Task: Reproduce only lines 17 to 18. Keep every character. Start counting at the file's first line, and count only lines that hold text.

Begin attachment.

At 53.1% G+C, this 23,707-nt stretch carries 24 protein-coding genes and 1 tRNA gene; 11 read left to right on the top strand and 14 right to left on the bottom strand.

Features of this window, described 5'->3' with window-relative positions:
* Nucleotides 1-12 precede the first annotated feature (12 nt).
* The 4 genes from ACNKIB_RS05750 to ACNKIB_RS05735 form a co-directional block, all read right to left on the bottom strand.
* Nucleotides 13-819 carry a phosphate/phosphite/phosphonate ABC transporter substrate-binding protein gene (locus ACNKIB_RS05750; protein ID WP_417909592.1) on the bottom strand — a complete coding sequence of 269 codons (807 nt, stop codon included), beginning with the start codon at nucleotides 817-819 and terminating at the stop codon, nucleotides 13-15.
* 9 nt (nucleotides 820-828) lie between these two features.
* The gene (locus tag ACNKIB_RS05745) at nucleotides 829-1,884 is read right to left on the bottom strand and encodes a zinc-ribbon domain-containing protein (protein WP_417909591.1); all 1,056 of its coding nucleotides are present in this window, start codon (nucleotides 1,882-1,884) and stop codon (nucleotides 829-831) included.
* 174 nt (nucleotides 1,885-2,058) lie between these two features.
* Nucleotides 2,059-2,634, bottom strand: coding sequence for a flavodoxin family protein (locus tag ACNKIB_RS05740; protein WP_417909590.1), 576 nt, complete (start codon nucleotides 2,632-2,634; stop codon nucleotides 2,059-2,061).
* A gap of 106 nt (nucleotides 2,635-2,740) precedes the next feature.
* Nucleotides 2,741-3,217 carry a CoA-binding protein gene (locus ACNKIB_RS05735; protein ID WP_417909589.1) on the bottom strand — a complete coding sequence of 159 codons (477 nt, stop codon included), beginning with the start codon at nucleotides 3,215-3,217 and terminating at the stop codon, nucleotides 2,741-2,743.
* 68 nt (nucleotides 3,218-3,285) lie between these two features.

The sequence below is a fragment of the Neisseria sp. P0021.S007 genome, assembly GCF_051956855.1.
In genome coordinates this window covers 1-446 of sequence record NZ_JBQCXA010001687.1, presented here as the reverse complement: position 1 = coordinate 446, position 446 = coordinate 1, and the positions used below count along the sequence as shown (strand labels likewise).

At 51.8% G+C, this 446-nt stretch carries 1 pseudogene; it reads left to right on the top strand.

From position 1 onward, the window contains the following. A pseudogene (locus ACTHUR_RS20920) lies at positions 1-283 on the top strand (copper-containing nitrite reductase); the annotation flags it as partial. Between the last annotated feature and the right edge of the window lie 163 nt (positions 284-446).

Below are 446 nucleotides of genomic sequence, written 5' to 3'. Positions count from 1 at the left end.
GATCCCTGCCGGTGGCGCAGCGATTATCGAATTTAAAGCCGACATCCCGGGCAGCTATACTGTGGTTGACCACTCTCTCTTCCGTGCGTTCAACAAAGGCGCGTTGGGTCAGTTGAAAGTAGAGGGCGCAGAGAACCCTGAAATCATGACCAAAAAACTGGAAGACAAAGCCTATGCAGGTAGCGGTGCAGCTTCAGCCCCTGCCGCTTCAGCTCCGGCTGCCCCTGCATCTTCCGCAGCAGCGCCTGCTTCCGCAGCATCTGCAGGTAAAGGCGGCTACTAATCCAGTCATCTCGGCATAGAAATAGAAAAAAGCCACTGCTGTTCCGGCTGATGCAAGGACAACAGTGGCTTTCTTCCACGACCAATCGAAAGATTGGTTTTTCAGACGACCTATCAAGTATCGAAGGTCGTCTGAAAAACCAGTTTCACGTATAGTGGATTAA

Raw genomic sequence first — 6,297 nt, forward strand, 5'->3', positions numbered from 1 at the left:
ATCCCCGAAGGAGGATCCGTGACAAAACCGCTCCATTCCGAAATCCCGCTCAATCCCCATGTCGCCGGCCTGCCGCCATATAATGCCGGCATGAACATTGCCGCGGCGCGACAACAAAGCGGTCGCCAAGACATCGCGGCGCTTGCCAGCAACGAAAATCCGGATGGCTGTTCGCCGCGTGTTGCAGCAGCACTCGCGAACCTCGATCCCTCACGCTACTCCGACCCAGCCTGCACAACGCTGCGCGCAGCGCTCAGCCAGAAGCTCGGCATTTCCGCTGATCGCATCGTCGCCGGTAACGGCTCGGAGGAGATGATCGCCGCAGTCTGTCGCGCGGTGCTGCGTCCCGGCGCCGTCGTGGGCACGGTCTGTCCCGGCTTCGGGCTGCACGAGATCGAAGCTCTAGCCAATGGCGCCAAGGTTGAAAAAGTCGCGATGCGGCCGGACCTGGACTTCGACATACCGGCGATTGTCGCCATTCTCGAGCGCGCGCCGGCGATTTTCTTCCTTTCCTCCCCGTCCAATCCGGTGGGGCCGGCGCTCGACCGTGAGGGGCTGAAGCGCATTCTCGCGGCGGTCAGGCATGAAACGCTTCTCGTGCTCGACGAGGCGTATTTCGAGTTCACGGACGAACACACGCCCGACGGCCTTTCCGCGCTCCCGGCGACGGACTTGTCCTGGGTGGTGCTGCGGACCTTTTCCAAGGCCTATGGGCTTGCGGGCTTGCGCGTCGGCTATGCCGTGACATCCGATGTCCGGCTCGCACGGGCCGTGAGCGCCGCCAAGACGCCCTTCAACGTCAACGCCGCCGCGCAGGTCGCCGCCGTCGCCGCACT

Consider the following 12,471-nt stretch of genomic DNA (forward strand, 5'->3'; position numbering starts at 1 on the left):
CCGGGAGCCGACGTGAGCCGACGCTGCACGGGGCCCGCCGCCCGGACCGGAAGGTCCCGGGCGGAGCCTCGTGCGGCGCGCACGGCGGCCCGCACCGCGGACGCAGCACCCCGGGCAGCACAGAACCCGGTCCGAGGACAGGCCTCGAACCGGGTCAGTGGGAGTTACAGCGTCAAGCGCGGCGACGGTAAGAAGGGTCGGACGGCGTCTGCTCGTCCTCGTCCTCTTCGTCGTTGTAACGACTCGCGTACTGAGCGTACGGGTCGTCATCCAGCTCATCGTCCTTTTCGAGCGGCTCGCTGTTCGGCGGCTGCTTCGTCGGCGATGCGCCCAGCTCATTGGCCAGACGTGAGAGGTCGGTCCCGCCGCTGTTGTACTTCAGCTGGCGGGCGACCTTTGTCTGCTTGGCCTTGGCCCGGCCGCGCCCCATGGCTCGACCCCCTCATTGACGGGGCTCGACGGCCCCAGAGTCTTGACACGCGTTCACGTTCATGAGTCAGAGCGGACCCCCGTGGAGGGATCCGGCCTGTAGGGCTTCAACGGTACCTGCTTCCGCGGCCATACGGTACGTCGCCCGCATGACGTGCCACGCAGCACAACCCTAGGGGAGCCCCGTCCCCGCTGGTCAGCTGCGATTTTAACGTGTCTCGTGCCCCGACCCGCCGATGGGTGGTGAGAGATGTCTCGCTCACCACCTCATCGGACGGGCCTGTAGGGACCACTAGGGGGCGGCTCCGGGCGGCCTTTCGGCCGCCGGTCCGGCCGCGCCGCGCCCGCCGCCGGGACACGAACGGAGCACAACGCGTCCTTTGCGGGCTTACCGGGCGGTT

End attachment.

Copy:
Below are 446 nucleotides of genomic sequence, written 5' to 3'. Positions count from 1 at the left end.
GATCCCTGCCGGTGGCGCAGCGATTATCGAATTTAAAGCCGACATCCCGGGCAGCTATACTGTGGTTGACCACTCTCTCTTCCGTGCGTTCAACAAAGGCGCGTTGGGTCAGTTGAAAGTAGAGGGCGCAGAGAACCCTGAAATCATGACCAAAAAACTGGAAGACAAAGCCTATGCAGGTAGCGGTGCAGCTTCAGCCCCTGCCGCTTCAGCTCCGGCTGCCCCTGCATCTTCCGCAGCAGCGCCTGCTTCCGCAGCATCTGCAGGTAAAGGCGGCTACTAATCCAGTCATCTCGGCATAGAAATAGAAAAAAGCCACTGCTGTTCCGGCTGATGCAAGGACAACAGTGGCTTTCTTCCACGACCAATCGAAAGATTGGTTTTTCAGACGACCTATCAAGTATCGAAGGTCGTCTGAAAAACCAGTTTCACGTATAGTGGATTAA